I’m back from my trip up to Taupo and Rotorua, and boy, was it great! Last Monday, I took a bus from Wellington to Taupo, a small town situated on the edge of New Zealand’s biggest lake, Lake Taupo. There’s not a whole lot to the town itself, so most travelers use it as a base to go on various excursions. It’s conveniently located less than an hour from Tongariro National Park, New Zealand’s first, and the world’s fourth, national park. Tongariro Alpine Crossing, a 12-mile (19.4 km) hike up, over, and through breathtaking volcanic terrain, is said to be New Zealand’s best one-day trek. I caught a shuttle to the start of the trail at 5:30 am on Tuesday, thankful that the weather seemed to be clearing up.
As I started my trek, I made friends with a fellow traveler from England. Since Tongariro National Park, specifically Mount Ngauruhoe, was used as Mount Doom in Lord of the Rings, I thought it must be fate stepping in when he said his name was Sam. Of course, I’d need someone named Sam to make it through Mordor alive.
The first stretch of the trail was relatively flat, but I knew from my map that we were swiftly approaching the “Devil’s Staircase.” Anything with a name like that can’t be easy, and I knew the path would eventually climb about 2,500 feet before reaching the highest point of the trek.
The terrain was extremely varied, with lush greenery in some spots and harsh volcanic rocks in others. This little waterfall reminded me of the scenery during my brief stay in Iceland a few years ago. There surely must have been some mythical creatures hiding out nearby.
We hiked along a winding boardwalk to an area called Soda Springs. Just as we neared the end of the valley, the clouds opened up and we saw Mount Doom and the steep Devil’s Staircase looming before us. I didn’t take a lot of pictures on the seemingly endless climb up, since I was too busy trying to breathe, but here’s a shot looking down from partway up the infamous staircase.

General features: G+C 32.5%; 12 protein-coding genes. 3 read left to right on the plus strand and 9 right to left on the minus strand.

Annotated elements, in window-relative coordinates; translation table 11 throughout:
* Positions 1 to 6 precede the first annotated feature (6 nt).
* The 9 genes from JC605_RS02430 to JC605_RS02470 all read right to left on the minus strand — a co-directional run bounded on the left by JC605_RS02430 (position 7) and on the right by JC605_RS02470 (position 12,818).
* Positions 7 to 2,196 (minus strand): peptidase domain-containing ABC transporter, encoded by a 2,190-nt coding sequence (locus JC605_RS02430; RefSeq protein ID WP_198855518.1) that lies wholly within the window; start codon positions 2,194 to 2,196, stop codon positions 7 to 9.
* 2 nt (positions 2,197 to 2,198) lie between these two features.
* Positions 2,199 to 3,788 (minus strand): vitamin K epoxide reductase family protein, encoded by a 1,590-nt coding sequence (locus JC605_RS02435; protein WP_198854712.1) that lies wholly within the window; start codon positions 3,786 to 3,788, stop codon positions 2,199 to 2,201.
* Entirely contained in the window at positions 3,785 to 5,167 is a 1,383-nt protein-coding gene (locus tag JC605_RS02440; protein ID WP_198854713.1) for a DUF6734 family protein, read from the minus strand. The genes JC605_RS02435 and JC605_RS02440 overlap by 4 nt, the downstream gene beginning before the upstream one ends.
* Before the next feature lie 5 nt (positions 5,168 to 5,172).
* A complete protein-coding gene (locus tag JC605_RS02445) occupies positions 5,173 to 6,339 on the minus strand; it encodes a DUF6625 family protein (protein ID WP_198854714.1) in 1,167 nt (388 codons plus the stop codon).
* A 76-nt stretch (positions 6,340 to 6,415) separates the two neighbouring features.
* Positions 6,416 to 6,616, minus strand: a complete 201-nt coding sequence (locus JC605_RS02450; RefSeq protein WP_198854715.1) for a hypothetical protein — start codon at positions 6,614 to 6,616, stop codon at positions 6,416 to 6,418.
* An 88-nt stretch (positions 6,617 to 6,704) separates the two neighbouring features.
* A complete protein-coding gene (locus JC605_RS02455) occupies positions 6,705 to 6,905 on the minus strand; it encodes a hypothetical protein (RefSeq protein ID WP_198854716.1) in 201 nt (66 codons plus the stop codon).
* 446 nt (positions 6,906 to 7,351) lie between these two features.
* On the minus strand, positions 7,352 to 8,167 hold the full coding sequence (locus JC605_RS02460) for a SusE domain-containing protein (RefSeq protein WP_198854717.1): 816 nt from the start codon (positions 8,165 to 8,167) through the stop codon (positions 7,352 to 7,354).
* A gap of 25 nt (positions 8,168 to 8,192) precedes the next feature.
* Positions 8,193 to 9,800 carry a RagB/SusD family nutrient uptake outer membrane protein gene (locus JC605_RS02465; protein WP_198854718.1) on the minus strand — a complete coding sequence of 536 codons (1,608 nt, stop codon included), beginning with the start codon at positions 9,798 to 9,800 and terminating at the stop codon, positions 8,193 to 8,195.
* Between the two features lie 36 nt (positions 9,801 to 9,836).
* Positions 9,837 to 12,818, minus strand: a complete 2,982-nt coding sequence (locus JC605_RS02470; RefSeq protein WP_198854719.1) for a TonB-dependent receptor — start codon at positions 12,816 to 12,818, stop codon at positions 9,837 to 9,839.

Doesn’t look TOO bad there, but imagine this times 30, and getting progressively steeper.
Finally, the path evened out a bit and we came upon the South Crater. One minute we were surrounded by clouds, and the next, the sky cleared and revealed Mount Doom in all its glory.
You can do a side-trip up Mount Ngauruhoe (I prefer to just keep calling it Mount Doom), but it looked pretty damn steep to me, and I forgot to bring the One Ring anyway. Sam and I decided the main trek was good enough for us. We continued across South Crater and up the ridge that leads to Red Crater.
The footing got a bit tricky in places, and there was even a chain to hold on to at one point so you could keep from slipping on the loose scree. Sam and I found plenty of time to stop and take turns posing for pictures in front of Mount Doom. I guess Frodo and Sam didn’t get the same luxury, but who wants pictures with Shelob or a bunch of orcs anyway?
We took a little side trip towards Mount Tongariro, but the wind got the better of us, and we headed back towards the main trail. Next up was this steep hill towards Red Crater. You’ll have to wait until Part 2 to see what’s on the other side. You wouldn’t think the scenery could get better, but this hike really didn’t disappoint. It isn’t a UNESCO World Heritage Site for nothing, after all.
To be continued…